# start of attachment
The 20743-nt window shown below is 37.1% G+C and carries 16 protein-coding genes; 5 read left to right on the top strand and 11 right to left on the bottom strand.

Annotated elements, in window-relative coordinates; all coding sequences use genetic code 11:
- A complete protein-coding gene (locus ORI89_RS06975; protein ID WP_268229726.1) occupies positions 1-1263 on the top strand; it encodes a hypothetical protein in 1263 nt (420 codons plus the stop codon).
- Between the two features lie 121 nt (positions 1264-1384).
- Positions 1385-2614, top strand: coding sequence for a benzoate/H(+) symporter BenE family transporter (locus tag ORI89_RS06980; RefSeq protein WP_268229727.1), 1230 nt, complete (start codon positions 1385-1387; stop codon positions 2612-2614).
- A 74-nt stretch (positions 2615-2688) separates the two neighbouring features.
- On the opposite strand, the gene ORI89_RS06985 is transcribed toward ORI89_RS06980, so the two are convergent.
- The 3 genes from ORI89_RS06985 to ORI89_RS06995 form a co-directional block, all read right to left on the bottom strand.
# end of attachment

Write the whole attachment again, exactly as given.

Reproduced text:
The 20743-nt window shown below is 37.1% G+C and carries 16 protein-coding genes; 5 read left to right on the top strand and 11 right to left on the bottom strand.

Annotated elements, in window-relative coordinates; all coding sequences use genetic code 11:
- A complete protein-coding gene (locus ORI89_RS06975; protein ID WP_268229726.1) occupies positions 1-1263 on the top strand; it encodes a hypothetical protein in 1263 nt (420 codons plus the stop codon).
- Between the two features lie 121 nt (positions 1264-1384).
- Positions 1385-2614, top strand: coding sequence for a benzoate/H(+) symporter BenE family transporter (locus tag ORI89_RS06980; RefSeq protein WP_268229727.1), 1230 nt, complete (start codon positions 1385-1387; stop codon positions 2612-2614).
- A 74-nt stretch (positions 2615-2688) separates the two neighbouring features.
- On the opposite strand, the gene ORI89_RS06985 is transcribed toward ORI89_RS06980, so the two are convergent.
- The 3 genes from ORI89_RS06985 to ORI89_RS06995 form a co-directional block, all read right to left on the bottom strand.